After a month and 204 votes, I have now closed the poll that asks the above question, but it can still be found in the polls archive.
There were 20 choices, so you might expect an “average” release to attract 5% of the votes. You might also expect there to be relatively few votes for the older releases, because the newer the release, the more likely it is to be within a voter’s experience. All releases being equal, you might therefore expect the oldest releases to have about 0% and the newest about 10%, with a gradually rising straight line between them.
Of course, not all releases were equal. There has been a huge variation in the quality of releases over the years, so it’s remarkable how closely the poll follows that rising-line description. However, there are a couple of major exceptions that insert a major spike in the graph. Those exceptions are Release 14 with 23% of the vote, and its closest rival AutoCAD 2000. That isn’t very close at all (12%), despite introducing the major and easily remembered benefit of the multiple document interface.
It’s hard to argue with Release 14 being so highly regarded, being such a huge performance and stability improvement over its infamous predecessor. The list of new features in Release 14 was tiny in comparison with that of Release 13, but they generally worked properly. There was also a concerted effort to improve raw performance, and it paid off. Release 14 did wonders for Autodesk’s share price. Is there a lesson to be learned there? I think so.
That said, this is one of the few times I find my own opinion to be significantly different to those of most AutoCAD users. Whose is the sad lonesome vote for Release 2.5? Mine. As I’ve stated elsewhere, AutoCAD Version 2.5 was a really, really good release. If you look at some of the things you couldn’t do with 2.1, the improvement was dramatic.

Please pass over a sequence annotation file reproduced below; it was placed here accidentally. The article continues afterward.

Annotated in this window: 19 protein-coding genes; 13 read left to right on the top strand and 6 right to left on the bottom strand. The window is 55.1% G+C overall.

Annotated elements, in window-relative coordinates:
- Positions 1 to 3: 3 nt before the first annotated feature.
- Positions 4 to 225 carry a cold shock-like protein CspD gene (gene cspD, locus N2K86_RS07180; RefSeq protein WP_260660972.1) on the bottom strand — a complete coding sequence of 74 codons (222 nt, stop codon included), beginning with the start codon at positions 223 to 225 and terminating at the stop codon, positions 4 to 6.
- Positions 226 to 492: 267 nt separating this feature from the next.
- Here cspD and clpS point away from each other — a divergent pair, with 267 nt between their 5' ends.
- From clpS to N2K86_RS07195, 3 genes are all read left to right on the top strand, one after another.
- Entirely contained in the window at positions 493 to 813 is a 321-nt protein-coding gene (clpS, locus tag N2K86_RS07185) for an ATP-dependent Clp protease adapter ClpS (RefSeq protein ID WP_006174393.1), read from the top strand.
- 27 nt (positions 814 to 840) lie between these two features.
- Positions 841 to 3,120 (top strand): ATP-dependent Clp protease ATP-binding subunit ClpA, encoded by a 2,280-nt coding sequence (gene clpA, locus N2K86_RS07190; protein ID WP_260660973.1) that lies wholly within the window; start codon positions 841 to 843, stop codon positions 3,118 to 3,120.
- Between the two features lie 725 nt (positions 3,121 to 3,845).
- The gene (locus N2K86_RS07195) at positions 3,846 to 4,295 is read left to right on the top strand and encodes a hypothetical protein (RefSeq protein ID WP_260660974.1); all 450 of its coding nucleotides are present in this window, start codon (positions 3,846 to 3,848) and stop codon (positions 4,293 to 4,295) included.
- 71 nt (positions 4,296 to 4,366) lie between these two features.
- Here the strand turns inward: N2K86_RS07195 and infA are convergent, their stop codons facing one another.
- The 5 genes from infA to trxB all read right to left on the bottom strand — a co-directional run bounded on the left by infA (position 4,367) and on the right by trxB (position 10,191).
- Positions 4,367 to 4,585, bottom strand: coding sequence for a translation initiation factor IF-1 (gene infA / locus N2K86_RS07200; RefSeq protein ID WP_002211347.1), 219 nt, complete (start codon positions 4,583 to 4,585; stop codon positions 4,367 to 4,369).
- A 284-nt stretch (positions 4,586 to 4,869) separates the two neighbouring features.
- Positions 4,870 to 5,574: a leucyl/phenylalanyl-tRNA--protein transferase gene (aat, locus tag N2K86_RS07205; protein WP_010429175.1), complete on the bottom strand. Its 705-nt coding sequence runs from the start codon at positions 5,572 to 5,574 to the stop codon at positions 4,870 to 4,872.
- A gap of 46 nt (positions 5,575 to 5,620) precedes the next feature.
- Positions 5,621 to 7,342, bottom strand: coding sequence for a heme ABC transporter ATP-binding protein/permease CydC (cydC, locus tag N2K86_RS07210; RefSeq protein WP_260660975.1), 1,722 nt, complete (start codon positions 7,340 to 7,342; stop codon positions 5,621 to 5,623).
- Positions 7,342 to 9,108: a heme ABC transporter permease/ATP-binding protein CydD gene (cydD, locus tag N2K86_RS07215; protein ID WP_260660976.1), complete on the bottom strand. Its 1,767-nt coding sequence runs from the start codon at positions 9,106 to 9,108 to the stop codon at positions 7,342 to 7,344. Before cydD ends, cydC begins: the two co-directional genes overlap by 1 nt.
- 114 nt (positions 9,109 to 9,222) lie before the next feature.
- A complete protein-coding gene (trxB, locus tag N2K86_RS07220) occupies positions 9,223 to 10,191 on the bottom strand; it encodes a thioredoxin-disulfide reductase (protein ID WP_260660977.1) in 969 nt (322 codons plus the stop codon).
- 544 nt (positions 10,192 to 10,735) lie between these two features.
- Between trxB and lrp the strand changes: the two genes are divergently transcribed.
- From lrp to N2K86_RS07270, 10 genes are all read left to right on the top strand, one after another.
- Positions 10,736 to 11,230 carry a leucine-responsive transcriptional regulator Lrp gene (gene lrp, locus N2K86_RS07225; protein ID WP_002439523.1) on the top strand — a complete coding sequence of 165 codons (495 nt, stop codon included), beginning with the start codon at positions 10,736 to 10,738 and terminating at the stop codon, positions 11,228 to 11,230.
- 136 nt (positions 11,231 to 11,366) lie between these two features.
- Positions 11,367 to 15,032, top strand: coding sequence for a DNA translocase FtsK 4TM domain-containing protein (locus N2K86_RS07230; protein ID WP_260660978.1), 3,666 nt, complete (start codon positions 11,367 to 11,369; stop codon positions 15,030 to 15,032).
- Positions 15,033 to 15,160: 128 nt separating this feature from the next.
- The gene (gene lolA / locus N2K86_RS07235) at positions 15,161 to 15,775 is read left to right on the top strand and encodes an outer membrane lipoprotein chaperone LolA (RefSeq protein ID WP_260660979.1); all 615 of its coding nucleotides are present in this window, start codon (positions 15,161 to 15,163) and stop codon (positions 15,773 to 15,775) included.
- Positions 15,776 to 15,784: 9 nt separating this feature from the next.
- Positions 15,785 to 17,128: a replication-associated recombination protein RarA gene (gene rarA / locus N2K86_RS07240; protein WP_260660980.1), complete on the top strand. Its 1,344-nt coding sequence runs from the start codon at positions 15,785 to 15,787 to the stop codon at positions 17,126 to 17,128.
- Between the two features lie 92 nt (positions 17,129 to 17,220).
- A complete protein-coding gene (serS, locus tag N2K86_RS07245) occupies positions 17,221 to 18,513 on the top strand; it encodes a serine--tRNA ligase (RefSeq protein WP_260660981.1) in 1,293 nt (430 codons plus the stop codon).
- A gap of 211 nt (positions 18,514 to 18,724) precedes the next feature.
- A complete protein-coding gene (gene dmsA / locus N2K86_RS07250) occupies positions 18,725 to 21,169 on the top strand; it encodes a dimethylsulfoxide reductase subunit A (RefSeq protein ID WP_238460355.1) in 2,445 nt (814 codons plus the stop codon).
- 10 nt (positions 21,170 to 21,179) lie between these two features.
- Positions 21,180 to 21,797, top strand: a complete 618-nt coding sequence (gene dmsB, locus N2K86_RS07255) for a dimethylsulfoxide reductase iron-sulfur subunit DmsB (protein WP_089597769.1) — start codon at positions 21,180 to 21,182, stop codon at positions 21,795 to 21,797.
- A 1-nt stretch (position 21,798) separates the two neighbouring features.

Try to imagine using Version 2.1 of AutoCAD. As well as every zoom and pan taking an age, it wouldn’t let you plot to a file, mirror at an angle, copy objects more than once, trim objects, stretch objects or explode blocks and plines. No ellipses, even pseudo ones; isometric circles required the creation of a circle block that could be inserted with unequal scale factors. You couldn’t even rotate objects without first making them into a block and inserting it at an angle. Version 2.5 also made some important improvements to AutoLISP.
The reputation of Version 2.5 suffered in North America because of the introduction of the hardware lock, but that was removed within the life of the release and should not overshadow the huge leaps forward that were made in only 13 months. In those simpler days, it was possible to produce a new release of AutoCAD in about a year where the features were actually finished. Finished, working, documented and with API support.
For me, the top AutoCAD releases are:
- Version 2.5.
- Release 12 – major dialogue box improvements with full LISP support, grips, hatching improvements, the first proper Windows release and much more.
- Version 2.1 (2.18 to be exact) – the introduction of AutoLISP. This is what moved AutoCAD permanently ahead of its competitors (yes, AutoCAD had serious competition once).
- Release 14.
- AutoCAD 2000 – the multiple document interface is the obvious change here, but more significant to me was the incorporation of Visual LISP into the core product.
Other notable but underrated releases include Release 11 (paper space and xrefs) and the notorious Release 13. Despite being released in a very unfinished state and with significant performance issues, the number of advances in Release 13 were enormous. That was part of the problem; Autodesk was too ambitious about what features could be completed within the available timeframe.